Autonomy Architecture Prevents Aviation Accidents

The Common Integration Tool (CIT) simulator shows an element of the EVAA software system called the called Automatic improved Ground Collision Avoidance System, which takes over from the pilot to guide the aircraft to safety. The pilot in this case is flying a small remotely piloted aircraft. (Credits: NASA Video)

There have been approximately 1,200 to 1,300 general aviation accidents per year since 2013, which is down from the years before. While the improvement is good, NASA is working to decrease the number of aircraft crashes even more. NASA, the FAA, and the Department of Defense developed the Expandable Variable Autonomy Architecture that can help prevent accidents in general aviation aircraft and future autonomous aircraft.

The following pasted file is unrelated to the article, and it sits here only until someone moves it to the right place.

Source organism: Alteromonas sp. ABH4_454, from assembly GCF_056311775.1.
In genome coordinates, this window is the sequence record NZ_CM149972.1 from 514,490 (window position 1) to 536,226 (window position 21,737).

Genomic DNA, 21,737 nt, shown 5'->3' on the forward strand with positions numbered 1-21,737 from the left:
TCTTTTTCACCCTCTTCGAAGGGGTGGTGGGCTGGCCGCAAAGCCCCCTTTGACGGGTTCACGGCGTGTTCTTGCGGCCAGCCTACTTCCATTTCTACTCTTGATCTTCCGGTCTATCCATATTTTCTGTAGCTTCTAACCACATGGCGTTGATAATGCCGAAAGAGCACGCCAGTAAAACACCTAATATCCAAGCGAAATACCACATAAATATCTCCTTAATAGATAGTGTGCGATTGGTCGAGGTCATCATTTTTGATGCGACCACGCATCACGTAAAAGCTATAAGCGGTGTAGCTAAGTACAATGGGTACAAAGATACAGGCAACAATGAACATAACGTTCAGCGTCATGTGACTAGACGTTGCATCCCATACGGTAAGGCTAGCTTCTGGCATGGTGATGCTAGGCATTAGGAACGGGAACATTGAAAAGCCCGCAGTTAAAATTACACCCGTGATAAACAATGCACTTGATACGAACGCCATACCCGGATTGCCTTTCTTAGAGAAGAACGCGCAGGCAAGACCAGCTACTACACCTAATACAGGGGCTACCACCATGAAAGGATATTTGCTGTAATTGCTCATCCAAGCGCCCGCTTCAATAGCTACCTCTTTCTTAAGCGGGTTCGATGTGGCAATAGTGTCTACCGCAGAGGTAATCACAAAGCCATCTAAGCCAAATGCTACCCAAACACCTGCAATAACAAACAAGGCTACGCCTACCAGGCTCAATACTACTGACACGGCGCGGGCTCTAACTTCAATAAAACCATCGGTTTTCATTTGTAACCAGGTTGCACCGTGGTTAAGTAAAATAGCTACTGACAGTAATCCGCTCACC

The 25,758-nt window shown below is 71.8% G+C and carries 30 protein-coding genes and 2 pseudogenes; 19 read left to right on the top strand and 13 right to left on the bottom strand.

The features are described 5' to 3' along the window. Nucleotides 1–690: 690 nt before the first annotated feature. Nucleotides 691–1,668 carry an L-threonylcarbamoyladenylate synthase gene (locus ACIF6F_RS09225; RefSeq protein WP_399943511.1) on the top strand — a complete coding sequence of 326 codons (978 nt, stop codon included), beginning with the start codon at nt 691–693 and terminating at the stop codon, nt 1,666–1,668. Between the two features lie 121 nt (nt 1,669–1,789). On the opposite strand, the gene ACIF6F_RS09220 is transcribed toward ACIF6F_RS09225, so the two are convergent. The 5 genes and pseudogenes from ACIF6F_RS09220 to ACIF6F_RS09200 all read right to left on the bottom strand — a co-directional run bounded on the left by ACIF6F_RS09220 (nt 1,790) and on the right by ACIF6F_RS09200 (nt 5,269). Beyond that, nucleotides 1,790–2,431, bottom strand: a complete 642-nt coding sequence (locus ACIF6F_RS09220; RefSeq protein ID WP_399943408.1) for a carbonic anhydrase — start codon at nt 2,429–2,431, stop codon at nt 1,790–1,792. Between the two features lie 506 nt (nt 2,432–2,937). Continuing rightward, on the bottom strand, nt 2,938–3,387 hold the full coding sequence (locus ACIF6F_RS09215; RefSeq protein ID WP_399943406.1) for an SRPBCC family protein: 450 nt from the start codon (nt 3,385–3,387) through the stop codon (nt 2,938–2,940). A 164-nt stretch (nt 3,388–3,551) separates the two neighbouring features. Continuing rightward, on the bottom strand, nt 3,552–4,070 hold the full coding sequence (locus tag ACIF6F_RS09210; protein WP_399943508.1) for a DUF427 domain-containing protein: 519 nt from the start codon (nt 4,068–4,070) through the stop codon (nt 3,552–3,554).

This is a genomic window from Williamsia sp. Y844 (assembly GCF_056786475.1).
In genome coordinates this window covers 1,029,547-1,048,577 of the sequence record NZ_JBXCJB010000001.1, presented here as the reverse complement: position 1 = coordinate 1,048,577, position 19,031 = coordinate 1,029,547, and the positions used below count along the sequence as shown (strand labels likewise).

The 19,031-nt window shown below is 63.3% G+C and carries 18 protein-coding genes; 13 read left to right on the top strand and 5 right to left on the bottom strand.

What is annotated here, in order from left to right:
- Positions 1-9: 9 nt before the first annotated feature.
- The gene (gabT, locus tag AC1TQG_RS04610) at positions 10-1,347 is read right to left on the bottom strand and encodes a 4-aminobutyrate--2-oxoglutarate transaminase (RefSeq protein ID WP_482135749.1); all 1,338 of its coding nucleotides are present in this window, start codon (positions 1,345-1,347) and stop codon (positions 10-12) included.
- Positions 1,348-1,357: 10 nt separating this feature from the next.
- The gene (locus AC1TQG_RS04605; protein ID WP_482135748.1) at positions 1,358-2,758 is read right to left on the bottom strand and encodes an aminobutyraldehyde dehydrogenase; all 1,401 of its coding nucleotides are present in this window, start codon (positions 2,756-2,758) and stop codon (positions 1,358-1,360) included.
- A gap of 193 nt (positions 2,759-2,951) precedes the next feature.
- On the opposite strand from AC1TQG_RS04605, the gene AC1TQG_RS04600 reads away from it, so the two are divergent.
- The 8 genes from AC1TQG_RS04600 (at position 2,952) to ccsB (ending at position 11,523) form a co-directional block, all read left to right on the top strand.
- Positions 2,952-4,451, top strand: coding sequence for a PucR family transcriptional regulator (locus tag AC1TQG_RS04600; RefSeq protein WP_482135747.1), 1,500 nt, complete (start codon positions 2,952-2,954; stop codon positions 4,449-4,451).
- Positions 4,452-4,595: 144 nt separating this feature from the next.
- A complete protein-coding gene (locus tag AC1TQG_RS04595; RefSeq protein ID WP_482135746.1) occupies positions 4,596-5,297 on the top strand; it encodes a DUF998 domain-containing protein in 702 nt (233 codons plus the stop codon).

The Expandable Variable Autonomy Architecture  is based on an earlier NASA-developed technology that performs a similar function for military aircraft. EVAA includes functions to prevent smaller airplanes from diving into a canyon, into the side of a mountain, or into the ground by avoiding obstacles and guiding the plane to a safe landing area. An element in the software, called the Moral Compass, helps decide which moves to make by switching control to the highest priority task based on weighing the odds of safety.